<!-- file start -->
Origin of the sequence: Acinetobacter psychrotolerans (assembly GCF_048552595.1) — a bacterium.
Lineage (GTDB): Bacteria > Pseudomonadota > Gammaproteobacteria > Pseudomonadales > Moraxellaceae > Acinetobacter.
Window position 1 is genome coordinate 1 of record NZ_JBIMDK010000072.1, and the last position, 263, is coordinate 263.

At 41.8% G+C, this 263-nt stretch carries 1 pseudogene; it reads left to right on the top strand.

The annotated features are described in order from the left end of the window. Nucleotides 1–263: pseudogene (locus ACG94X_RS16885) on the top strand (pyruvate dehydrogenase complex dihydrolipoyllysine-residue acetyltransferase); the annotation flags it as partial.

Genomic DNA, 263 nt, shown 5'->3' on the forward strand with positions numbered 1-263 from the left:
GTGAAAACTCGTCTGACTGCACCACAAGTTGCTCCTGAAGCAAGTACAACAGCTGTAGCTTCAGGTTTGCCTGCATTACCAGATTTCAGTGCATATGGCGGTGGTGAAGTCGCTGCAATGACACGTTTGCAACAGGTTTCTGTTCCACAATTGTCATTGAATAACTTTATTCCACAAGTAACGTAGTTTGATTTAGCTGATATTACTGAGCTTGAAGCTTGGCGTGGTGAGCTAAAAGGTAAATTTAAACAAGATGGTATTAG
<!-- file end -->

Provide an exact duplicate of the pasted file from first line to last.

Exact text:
Origin of the sequence: Acinetobacter psychrotolerans (assembly GCF_048552595.1) — a bacterium.
Lineage (GTDB): Bacteria > Pseudomonadota > Gammaproteobacteria > Pseudomonadales > Moraxellaceae > Acinetobacter.
Window position 1 is genome coordinate 1 of record NZ_JBIMDK010000072.1, and the last position, 263, is coordinate 263.

At 41.8% G+C, this 263-nt stretch carries 1 pseudogene; it reads left to right on the top strand.

The annotated features are described in order from the left end of the window. Nucleotides 1–263: pseudogene (locus ACG94X_RS16885) on the top strand (pyruvate dehydrogenase complex dihydrolipoyllysine-residue acetyltransferase); the annotation flags it as partial.

Genomic DNA, 263 nt, shown 5'->3' on the forward strand with positions numbered 1-263 from the left:
GTGAAAACTCGTCTGACTGCACCACAAGTTGCTCCTGAAGCAAGTACAACAGCTGTAGCTTCAGGTTTGCCTGCATTACCAGATTTCAGTGCATATGGCGGTGGTGAAGTCGCTGCAATGACACGTTTGCAACAGGTTTCTGTTCCACAATTGTCATTGAATAACTTTATTCCACAAGTAACGTAGTTTGATTTAGCTGATATTACTGAGCTTGAAGCTTGGCGTGGTGAGCTAAAAGGTAAATTTAAACAAGATGGTATTAG